Can Video Conferencing Be as Easy as Telephoning?-A Home Healthcare Case Study
Currow, David Christopher
MetadataShow full item record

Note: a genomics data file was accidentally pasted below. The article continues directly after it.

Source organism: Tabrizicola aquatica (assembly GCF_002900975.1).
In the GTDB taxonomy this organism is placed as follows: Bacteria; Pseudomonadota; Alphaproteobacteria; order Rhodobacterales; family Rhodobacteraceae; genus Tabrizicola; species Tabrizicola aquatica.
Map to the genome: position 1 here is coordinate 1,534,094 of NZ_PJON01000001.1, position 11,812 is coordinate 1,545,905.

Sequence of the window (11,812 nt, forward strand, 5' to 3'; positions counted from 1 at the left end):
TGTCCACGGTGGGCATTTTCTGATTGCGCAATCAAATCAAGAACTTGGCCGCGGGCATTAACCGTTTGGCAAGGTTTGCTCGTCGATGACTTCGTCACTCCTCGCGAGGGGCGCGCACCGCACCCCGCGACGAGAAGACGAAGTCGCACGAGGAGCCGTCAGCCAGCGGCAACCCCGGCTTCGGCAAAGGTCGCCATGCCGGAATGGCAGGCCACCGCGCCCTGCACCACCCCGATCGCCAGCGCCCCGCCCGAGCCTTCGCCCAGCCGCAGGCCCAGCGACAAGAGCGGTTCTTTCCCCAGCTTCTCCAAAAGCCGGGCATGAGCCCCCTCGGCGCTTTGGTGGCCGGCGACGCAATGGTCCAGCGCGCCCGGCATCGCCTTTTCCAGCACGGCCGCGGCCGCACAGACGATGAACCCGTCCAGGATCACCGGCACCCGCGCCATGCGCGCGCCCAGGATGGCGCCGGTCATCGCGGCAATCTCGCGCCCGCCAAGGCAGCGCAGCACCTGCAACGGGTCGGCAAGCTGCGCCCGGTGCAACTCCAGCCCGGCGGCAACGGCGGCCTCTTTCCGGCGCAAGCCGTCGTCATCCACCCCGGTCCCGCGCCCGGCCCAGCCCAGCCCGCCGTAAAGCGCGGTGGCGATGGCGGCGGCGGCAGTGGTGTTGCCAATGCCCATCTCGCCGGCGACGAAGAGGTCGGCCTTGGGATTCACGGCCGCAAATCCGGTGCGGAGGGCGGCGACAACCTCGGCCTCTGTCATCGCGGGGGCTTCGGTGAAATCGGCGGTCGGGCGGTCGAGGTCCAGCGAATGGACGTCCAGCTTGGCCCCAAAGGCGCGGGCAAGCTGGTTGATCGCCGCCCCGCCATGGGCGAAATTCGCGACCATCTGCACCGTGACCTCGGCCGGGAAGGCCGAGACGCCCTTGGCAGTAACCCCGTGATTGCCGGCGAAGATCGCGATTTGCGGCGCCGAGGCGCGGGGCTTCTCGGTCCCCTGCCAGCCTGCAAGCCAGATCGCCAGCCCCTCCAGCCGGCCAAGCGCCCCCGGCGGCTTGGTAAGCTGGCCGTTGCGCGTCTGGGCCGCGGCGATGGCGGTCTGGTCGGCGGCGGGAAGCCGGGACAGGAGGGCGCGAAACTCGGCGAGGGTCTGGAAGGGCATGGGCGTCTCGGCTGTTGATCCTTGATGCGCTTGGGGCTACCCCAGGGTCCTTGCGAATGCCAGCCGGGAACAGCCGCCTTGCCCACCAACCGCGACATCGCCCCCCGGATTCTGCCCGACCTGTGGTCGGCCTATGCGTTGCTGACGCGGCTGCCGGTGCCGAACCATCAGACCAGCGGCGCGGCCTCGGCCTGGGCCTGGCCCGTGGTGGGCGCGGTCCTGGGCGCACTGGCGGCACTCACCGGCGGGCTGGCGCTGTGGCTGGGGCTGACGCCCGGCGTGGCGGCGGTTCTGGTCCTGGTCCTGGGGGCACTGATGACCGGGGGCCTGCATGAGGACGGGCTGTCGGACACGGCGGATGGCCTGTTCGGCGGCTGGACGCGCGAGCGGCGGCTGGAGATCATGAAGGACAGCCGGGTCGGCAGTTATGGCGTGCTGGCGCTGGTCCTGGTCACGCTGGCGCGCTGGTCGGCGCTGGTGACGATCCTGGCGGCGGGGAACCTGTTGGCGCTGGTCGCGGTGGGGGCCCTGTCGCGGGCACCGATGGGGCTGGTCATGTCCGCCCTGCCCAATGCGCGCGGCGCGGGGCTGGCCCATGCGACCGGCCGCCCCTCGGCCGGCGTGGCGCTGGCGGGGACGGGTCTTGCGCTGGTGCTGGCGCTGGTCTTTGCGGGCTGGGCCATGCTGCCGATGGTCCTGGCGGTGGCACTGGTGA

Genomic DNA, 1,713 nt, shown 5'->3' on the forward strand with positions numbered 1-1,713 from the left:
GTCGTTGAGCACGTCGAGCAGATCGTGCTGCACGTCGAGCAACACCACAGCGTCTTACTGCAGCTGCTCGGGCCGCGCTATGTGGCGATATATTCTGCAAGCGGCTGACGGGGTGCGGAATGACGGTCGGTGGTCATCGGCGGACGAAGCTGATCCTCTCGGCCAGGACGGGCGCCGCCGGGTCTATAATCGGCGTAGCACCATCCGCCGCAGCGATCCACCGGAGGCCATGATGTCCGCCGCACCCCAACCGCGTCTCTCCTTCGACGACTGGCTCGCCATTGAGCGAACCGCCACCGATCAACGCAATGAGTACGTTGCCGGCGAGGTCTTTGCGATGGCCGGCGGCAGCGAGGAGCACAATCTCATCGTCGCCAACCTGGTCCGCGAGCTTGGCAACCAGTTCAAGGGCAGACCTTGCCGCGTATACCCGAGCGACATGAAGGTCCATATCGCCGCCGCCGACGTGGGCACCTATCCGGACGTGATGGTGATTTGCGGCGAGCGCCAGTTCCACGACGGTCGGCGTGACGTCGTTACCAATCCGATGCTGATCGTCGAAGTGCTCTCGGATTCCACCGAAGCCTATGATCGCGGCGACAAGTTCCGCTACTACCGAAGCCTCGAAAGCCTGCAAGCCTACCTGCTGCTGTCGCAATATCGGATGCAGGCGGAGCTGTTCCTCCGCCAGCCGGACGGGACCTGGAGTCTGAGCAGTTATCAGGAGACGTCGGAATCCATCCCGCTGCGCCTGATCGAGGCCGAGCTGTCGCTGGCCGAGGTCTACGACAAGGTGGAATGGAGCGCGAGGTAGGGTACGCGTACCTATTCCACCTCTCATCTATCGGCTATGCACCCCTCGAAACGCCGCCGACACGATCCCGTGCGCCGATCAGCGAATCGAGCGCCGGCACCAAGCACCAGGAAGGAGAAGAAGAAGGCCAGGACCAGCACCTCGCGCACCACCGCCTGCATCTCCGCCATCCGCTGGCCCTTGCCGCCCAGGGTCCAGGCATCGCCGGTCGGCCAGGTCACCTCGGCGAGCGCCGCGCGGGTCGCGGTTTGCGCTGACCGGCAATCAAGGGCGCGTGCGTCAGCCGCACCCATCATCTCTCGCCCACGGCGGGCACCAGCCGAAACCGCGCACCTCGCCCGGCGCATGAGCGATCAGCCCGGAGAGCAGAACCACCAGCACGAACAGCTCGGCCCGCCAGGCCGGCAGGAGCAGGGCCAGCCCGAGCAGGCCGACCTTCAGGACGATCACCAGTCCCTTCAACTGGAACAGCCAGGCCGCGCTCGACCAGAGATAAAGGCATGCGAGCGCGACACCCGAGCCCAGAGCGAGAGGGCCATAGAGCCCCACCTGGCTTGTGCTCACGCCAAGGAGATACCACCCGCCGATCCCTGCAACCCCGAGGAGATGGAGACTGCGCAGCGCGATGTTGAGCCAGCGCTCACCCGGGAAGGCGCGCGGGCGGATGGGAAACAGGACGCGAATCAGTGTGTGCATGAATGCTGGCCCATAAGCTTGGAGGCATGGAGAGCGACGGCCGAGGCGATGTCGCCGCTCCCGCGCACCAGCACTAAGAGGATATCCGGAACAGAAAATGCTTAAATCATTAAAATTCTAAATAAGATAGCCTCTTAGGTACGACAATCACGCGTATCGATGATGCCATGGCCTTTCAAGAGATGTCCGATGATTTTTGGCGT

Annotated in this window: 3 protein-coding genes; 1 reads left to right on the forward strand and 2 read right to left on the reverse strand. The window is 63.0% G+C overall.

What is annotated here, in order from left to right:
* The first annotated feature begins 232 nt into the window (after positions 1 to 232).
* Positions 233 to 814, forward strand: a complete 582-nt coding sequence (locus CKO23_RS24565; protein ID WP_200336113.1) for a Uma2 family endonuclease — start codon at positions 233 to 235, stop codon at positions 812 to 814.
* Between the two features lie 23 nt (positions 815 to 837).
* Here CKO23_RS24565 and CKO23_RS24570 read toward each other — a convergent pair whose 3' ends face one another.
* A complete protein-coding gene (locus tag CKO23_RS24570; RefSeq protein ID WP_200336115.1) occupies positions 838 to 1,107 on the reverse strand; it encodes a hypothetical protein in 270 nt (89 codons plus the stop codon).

In comparison with almost universal adoption of telephony and mobile technologies in modern day healthcare, video conferencing has yet to become a ubiquitous clinical tool. Currently telehealth services are faced with a bewildering range of video conferencing software and hardware choices. This paper provides a case study in the selection of video conferencing services by the Flinders University Telehealth in the Home trial (FTH Trial) to support healthcare in the home. Using pragmatic methods, video conferencing solutions available on the market were assessed for usability, reliability, cost, compatibility, interoperability, performance and privacy considerations. The process of elimination through which the eventual solution was chosen, the selection criteria used for each requirement and the corresponding results are described. The resulting product set, although functional, had restricted ability to directly connect with systems used by healthcare providers elsewhere in the system. This outcome illustrates the impact on one small telehealth provider of the broader struggles between competing video conferencing vendors. At stake is the ability to communicate between healthcare organizations and provide public access to healthcare. Comparison of the current state of the video conferencing market place with the evolution of the telephony system reveals that video conferencing still has a long way to go before it can be considered as easy to use as the telephone. Health organizations that are concerned to improve access and quality of care should seek to influence greater standardization and interoperability though cooperation with one another, the private sector, international organizations and by encouraging governments to play a more active role in this sphere.